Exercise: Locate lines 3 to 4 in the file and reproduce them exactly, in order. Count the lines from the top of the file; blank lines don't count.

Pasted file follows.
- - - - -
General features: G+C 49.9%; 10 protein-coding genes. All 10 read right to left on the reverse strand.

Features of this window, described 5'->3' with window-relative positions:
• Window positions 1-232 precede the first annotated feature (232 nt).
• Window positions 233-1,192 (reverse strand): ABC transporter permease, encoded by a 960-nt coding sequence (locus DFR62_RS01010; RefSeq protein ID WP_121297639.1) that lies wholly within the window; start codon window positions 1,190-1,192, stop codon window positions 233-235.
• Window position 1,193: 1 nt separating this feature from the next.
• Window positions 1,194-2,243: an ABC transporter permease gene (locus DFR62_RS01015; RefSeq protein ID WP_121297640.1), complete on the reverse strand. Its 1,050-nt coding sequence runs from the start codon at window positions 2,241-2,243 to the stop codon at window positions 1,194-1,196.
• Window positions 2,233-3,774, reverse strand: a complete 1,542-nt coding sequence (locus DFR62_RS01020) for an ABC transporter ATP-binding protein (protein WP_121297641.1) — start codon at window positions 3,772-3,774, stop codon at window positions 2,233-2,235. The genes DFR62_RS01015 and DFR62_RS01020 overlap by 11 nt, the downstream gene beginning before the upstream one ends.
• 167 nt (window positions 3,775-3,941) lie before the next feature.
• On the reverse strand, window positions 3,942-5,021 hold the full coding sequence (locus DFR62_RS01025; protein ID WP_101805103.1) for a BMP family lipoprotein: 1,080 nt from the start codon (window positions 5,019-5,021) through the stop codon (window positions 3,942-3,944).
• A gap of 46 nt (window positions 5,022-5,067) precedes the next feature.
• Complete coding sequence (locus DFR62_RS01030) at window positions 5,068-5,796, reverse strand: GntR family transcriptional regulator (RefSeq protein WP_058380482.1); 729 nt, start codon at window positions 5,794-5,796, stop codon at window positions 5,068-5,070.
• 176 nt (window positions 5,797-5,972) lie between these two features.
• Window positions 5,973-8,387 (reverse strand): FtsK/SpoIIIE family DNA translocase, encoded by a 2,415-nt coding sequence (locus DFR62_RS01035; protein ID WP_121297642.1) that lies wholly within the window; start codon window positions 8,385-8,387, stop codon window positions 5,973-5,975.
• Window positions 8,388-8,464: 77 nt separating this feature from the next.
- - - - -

• Window positions 1-232 precede the first annotated feature (232 nt).
• Window positions 233-1,192 (reverse strand): ABC transporter permease, encoded by a 960-nt coding sequence (locus DFR62_RS01010; RefSeq protein ID WP_121297639.1) that lies wholly within the window; start codon window positions 1,190-1,192, stop codon window positions 233-235.